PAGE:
If Mr. Steel was “the principal adviser…on matters of domestic finance and led the department's activities regarding the U.S. financial system, fiscal policy and operations”, how could he not have known and acted on undisclosed material information?

On June 22, 2010, Robert Steel was appointed Deputy Mayor for Economic Development by New York City Mayor Michael Bloomberg, after which, Steel resigned his seat on the Wells Fargo board. According to Morningstar data, Mr. Steel owned 601,903 shares of Wells Fargo in 2010, which would be worth $20,446,644.91 as of October 26, 2012.

George Hartzman
Greensboro , North Carolina
Jan 23, 2013 at 9:23 AM | Unregistered CommenterGeorge Hartzman
"It's still at least 2-3 years away"

So 2-3 years is a ballpark rather than any kind of confidence interval since you're looking for an exit point this year. I know next to nothing about that market. However, in 2010 I started noticing a few articles but mostly posts in the blogosphere popping up asking why Treasury yields were so low, for example:

http://www.youngresearch.com/authors/jeremyjones/an-alternative-to-ultra-low-treasury-yields/

A year later, the bloggers' blogger, Eric deCarbonnel (who's not widely known but is/was watched like a hawk by some), did both a post and a video on this question. (And, true to form, his video is like watching water blasting out of a fire hydrant--from 1 foot away and head-on.) Bottom line, according to the author? The Fed, a la AIG's strategy with CDS, is selling put options on Treasuries to suppress yields. The blog entry, which includes the video, is here:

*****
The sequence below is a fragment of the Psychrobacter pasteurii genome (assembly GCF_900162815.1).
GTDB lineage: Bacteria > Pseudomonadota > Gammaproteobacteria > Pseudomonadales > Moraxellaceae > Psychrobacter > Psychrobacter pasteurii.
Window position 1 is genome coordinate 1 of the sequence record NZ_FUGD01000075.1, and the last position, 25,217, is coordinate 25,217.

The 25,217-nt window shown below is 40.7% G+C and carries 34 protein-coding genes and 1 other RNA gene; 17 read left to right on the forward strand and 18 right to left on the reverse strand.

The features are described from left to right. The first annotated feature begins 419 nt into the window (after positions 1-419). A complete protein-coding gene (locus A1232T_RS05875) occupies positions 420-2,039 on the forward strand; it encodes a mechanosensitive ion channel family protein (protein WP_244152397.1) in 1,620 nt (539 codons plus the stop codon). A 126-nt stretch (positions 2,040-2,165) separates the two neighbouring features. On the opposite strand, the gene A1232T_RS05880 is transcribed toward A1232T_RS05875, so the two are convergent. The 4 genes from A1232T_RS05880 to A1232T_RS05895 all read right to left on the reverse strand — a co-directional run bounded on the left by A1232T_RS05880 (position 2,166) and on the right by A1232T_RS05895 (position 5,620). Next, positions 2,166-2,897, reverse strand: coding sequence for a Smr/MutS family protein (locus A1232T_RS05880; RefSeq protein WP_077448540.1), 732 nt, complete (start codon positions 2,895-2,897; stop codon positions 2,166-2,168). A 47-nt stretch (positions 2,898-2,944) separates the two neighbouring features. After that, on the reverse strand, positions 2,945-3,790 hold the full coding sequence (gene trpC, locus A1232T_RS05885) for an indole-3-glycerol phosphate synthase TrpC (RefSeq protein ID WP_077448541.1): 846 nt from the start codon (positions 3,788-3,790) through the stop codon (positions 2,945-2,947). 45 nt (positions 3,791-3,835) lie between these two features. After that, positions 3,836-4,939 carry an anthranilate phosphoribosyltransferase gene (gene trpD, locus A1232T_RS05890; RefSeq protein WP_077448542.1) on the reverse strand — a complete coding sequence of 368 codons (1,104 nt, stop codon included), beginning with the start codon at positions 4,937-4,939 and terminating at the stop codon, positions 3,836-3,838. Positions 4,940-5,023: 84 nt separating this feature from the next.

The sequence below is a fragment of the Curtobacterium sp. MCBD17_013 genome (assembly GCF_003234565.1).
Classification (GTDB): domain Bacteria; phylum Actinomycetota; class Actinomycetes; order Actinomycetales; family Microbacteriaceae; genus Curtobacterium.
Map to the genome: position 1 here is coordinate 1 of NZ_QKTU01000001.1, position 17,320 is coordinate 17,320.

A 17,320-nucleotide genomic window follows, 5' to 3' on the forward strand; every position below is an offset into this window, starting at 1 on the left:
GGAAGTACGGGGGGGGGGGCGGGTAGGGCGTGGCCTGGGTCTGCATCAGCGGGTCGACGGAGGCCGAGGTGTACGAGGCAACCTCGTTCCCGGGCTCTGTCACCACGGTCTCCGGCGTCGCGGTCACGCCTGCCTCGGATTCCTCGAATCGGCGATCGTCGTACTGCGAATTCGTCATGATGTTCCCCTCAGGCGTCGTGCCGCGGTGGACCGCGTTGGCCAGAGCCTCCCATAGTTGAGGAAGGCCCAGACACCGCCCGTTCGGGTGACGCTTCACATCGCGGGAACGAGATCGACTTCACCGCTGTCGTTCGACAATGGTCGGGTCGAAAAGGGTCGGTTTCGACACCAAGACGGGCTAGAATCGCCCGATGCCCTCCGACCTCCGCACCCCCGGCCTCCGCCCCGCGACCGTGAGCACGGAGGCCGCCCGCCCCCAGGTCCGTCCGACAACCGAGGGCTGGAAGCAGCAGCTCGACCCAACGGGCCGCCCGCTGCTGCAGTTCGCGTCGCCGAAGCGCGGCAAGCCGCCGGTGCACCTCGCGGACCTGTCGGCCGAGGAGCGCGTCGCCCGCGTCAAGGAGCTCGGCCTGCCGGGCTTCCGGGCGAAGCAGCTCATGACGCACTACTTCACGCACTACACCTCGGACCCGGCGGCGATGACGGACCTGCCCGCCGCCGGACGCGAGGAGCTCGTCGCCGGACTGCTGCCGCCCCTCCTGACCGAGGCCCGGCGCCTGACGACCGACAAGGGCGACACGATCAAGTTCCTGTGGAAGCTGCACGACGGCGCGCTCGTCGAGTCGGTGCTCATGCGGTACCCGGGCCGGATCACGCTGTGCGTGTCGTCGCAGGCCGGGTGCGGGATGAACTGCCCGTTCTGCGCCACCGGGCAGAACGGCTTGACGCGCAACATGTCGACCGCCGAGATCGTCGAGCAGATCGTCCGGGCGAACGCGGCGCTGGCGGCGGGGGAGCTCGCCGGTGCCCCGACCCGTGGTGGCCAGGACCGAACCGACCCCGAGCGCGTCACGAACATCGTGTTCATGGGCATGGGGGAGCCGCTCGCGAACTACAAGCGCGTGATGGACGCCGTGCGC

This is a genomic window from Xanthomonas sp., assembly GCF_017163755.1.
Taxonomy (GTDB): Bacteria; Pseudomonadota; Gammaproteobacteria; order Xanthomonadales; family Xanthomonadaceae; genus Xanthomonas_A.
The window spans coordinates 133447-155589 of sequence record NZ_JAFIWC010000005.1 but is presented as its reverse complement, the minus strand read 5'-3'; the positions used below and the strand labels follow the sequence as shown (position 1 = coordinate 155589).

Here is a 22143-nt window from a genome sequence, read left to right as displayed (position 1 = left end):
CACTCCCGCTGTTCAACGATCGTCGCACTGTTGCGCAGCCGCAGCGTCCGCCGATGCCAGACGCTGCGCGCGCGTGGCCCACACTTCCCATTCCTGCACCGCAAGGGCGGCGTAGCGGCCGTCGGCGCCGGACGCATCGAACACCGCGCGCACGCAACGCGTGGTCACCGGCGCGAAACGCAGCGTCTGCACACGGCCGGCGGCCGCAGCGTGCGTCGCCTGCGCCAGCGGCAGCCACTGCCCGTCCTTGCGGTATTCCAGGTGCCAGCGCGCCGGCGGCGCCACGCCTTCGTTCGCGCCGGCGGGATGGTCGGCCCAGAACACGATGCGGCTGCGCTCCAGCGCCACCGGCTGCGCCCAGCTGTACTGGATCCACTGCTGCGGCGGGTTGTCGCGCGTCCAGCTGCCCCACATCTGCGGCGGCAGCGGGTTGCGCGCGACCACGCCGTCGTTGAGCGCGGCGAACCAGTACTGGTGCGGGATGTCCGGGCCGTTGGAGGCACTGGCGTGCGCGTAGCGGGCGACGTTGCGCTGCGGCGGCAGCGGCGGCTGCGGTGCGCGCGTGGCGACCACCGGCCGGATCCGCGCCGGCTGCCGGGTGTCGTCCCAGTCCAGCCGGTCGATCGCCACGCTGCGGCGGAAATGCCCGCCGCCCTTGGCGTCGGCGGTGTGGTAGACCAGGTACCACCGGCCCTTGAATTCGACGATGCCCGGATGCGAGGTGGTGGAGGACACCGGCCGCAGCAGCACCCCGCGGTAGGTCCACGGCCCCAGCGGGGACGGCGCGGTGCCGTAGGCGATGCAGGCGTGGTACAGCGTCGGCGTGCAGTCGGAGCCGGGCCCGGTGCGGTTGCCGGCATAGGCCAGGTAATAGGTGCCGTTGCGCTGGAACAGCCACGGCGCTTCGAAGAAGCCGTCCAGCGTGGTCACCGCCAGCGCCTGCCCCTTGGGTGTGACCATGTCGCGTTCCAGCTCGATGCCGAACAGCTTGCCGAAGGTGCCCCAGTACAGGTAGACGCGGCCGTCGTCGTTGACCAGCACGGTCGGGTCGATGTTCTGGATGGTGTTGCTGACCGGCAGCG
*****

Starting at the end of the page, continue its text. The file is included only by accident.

http://www.marketskeptics.com/2011/04/federal-reserve-is-selling-default-insurance-put-options-on-treasury-bonds-to-drive-down-yields.html

That struck many as insane at the time. However, later that year we learned from the GAO audit that the Fed had lent out $16 trillion to the usual bankrupt suspects, fully confirming the Fed's deranged desperation to prop up degenerate gamblers.
Jan 23, 2013 at 10:40 AM | Registered CommenterCheyenne
Cheyenne and others. I tried to go through Mr. de Carbonnell link through Market Skeptics but the link some how was broken. I was never able to go through all the articles associated with the youtube vids that he has posted on the whole nsf subject. However Ms. Fitts has a decent online site and have been going through that one. solari.com. Here is a piece. The part that I find totally effin nuts is where there seems to be missing tanks and planes among other stuff. WTF? How in the hell does that happen and who has taken custody of these items . Someone is amassing an army somewhere. How in hell do you misplace a fucking tank. Thats balls.

Here is more I wrote in the process of trying to hold a Congressman on the budget and appropriations committees accountable: